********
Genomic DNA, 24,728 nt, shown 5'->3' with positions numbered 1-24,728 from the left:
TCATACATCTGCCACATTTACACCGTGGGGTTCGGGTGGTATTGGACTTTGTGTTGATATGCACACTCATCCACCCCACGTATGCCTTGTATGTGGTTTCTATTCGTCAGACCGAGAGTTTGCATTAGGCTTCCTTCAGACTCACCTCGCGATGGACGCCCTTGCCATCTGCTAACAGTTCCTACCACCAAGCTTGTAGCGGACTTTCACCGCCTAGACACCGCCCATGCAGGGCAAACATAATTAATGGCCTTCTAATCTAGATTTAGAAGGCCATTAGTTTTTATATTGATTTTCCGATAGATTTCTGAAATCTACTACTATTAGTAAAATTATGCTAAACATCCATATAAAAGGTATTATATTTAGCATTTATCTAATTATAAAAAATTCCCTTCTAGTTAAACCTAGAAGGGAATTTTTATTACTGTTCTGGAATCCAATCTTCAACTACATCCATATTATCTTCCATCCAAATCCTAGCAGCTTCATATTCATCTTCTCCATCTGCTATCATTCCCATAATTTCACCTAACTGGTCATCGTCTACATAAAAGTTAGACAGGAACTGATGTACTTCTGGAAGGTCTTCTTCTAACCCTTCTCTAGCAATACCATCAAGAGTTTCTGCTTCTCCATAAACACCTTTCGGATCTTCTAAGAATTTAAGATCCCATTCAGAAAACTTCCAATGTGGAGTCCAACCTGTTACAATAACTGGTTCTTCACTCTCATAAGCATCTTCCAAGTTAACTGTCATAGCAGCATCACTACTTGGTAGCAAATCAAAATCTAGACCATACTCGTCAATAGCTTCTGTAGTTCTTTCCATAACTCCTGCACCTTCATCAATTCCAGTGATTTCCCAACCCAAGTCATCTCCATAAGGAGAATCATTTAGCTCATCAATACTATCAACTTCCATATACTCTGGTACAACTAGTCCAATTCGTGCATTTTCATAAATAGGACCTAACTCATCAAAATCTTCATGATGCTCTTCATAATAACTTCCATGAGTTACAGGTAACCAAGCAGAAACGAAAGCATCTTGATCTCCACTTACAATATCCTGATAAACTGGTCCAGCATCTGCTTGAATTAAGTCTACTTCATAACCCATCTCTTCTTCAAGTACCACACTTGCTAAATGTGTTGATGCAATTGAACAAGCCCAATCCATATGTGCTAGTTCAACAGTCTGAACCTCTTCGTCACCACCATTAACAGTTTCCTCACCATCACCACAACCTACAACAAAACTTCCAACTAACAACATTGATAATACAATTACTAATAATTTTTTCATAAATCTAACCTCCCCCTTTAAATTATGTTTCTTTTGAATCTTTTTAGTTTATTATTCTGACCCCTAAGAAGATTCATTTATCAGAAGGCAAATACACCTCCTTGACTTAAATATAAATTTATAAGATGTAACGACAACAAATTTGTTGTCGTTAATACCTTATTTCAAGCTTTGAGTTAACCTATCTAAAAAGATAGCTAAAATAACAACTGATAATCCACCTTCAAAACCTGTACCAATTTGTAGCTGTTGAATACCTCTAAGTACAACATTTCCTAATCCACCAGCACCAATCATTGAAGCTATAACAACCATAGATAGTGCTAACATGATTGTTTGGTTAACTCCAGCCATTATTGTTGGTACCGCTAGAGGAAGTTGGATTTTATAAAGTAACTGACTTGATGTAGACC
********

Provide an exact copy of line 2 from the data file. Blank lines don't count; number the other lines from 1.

TCATACATCTGCCACATTTACACCGTGGGGTTCGGGTGGTATTGGACTTTGTGTTGATATGCACACTCATCCACCCCACGTATGCCTTGTATGTGGTTTCTATTCGTCAGACCGAGAGTTTGCATTAGGCTTCCTTCAGACTCACCTCGCGATGGACGCCCTTGCCATCTGCTAACAGTTCCTACCACCAAGCTTGTAGCGGACTTTCACCGCCTAGACACCGCCCATGCAGGGCAAACATAATTAATGGCCTTCTAATCTAGATTTAGAAGGCCATTAGTTTTTATATTGATTTTCCGATAGATTTCTGAAATCTACTACTATTAGTAAAATTATGCTAAACATCCATATAAAAGGTATTATATTTAGCATTTATCTAATTATAAAAAATTCCCTTCTAGTTAAACCTAGAAGGGAATTTTTATTACTGTTCTGGAATCCAATCTTCAACTACATCCATATTATCTTCCATCCAAATCCTAGCAGCTTCATATTCATCTTCTCCATCTGCTATCATTCCCATAATTTCACCTAACTGGTCATCGTCTACATAAAAGTTAGACAGGAACTGATGTACTTCTGGAAGGTCTTCTTCTAACCCTTCTCTAGCAATACCATCAAGAGTTTCTGCTTCTCCATAAACACCTTTCGGATCTTCTAAGAATTTAAGATCCCATTCAGAAAACTTCCAATGTGGAGTCCAACCTGTTACAATAACTGGTTCTTCACTCTCATAAGCATCTTCCAAGTTAACTGTCATAGCAGCATCACTACTTGGTAGCAAATCAAAATCTAGACCATACTCGTCAATAGCTTCTGTAGTTCTTTCCATAACTCCTGCACCTTCATCAATTCCAGTGATTTCCCAACCCAAGTCATCTCCATAAGGAGAATCATTTAGCTCATCAATACTATCAACTTCCATATACTCTGGTACAACTAGTCCAATTCGTGCATTTTCATAAATAGGACCTAACTCATCAAAATCTTCATGATGCTCTTCATAATAACTTCCATGAGTTACAGGTAACCAAGCAGAAACGAAAGCATCTTGATCTCCACTTACAATATCCTGATAAACTGGTCCAGCATCTGCTTGAATTAAGTCTACTTCATAACCCATCTCTTCTTCAAGTACCACACTTGCTAAATGTGTTGATGCAATTGAACAAGCCCAATCCATATGTGCTAGTTCAACAGTCTGAACCTCTTCGTCACCACCATTAACAGTTTCCTCACCATCACCACAACCTACAACAAAACTTCCAACTAACAACATTGATAATACAATTACTAATAATTTTTTCATAAATCTAACCTCCCCCTTTAAATTATGTTTCTTTTGAATCTTTTTAGTTTATTATTCTGACCCCTAAGAAGATTCATTTATCAGAAGGCAAATACACCTCCTTGACTTAAATATAAATTTATAAGATGTAACGACAACAAATTTGTTGTCGTTAATACCTTATTTCAAGCTTTGAGTTAACCTATCTAAAAAGATAGCTAAAATAACAACTGATAATCCACCTTCAAAACCTGTACCAATTTGTAGCTGTTGAATACCTCTAAGTACAACATTTCCTAATCCACCAGCACCAATCATTGAAGCTATAACAACCATAGATAGTGCTAACATGATTGTTTGGTTAACTCCAGCCATTATTGTTGGTACCGCTAGAGGAAGTTGGATTTTATAAAGTAACTGACTTGATGTAGACC